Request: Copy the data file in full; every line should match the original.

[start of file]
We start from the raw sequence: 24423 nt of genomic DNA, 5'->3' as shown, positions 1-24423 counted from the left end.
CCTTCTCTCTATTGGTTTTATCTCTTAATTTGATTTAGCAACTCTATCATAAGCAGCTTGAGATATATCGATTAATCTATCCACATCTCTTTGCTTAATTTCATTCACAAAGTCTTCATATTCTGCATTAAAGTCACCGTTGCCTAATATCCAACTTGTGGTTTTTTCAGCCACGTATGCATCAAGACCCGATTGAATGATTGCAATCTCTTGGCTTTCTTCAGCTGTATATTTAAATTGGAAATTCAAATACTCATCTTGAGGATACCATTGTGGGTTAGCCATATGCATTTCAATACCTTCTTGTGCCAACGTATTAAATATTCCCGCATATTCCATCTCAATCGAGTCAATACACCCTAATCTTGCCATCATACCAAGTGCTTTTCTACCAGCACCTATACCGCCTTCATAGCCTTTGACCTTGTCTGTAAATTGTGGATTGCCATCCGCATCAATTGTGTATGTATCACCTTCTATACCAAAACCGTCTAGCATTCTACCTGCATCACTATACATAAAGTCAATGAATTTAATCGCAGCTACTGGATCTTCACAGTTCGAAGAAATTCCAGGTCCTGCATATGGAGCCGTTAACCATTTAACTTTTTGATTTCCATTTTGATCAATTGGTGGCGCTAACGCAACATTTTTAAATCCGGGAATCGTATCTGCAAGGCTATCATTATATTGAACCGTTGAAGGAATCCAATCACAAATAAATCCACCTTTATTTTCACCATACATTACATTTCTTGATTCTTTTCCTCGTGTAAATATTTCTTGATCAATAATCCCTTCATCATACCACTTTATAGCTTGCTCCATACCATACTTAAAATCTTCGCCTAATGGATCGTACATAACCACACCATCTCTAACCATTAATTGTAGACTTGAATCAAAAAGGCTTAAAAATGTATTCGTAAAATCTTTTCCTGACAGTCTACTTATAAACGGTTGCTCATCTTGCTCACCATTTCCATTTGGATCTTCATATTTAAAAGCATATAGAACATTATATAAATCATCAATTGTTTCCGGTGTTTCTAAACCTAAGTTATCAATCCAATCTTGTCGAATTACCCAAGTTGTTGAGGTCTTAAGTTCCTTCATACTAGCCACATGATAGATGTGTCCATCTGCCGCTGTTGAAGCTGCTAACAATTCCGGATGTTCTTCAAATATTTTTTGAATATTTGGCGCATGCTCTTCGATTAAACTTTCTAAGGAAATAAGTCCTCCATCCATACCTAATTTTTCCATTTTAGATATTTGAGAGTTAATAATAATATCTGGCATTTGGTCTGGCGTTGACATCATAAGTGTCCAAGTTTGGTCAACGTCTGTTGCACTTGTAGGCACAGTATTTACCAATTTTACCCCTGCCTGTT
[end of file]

We start from the raw sequence: 24423 nt of genomic DNA, 5'->3' as shown, positions 1-24423 counted from the left end.
CCTTCTCTCTATTGGTTTTATCTCTTAATTTGATTTAGCAACTCTATCATAAGCAGCTTGAGATATATCGATTAATCTATCCACATCTCTTTGCTTAATTTCATTCACAAAGTCTTCATATTCTGCATTAAAGTCACCGTTGCCTAATATCCAACTTGTGGTTTTTTCAGCCACGTATGCATCAAGACCCGATTGAATGATTGCAATCTCTTGGCTTTCTTCAGCTGTATATTTAAATTGGAAATTCAAATACTCATCTTGAGGATACCATTGTGGGTTAGCCATATGCATTTCAATACCTTCTTGTGCCAACGTATTAAATATTCCCGCATATTCCATCTCAATCGAGTCAATACACCCTAATCTTGCCATCATACCAAGTGCTTTTCTACCAGCACCTATACCGCCTTCATAGCCTTTGACCTTGTCTGTAAATTGTGGATTGCCATCCGCATCAATTGTGTATGTATCACCTTCTATACCAAAACCGTCTAGCATTCTACCTGCATCACTATACATAAAGTCAATGAATTTAATCGCAGCTACTGGATCTTCACAGTTCGAAGAAATTCCAGGTCCTGCATATGGAGCCGTTAACCATTTAACTTTTTGATTTCCATTTTGATCAATTGGTGGCGCTAACGCAACATTTTTAAATCCGGGAATCGTATCTGCAAGGCTATCATTATATTGAACCGTTGAAGGAATCCAATCACAAATAAATCCACCTTTATTTTCACCATACATTACATTTCTTGATTCTTTTCCTCGTGTAAATATTTCTTGATCAATAATCCCTTCATCATACCACTTTATAGCTTGCTCCATACCATACTTAAAATCTTCGCCTAATGGATCGTACATAACCACACCATCTCTAACCATTAATTGTAGACTTGAATCAAAAAGGCTTAAAAATGTATTCGTAAAATCTTTTCCTGACAGTCTACTTATAAACGGTTGCTCATCTTGCTCACCATTTCCATTTGGATCTTCATATTTAAAAGCATATAGAACATTATATAAATCATCAATTGTTTCCGGTGTTTCTAAACCTAAGTTATCAATCCAATCTTGTCGAATTACCCAAGTTGTTGAGGTCTTAAGTTCCTTCATACTAGCCACATGATAGATGTGTCCATCTGCCGCTGTTGAAGCTGCTAACAATTCCGGATGTTCTTCAAATATTTTTTGAATATTTGGCGCATGCTCTTCGATTAAACTTTCTAAGGAAATAAGTCCTCCATCCATACCTAATTTTTCCATTTTAGATATTTGAGAGTTAATAATAATATCTGGCATTTGGTCTGGCGTTGACATCATAAGTGTCCAAGTTTGGTCAACGTCTGTTGCACTTGTAGGCACAGTATTTACCAATTTTACCCCTGCCTGTT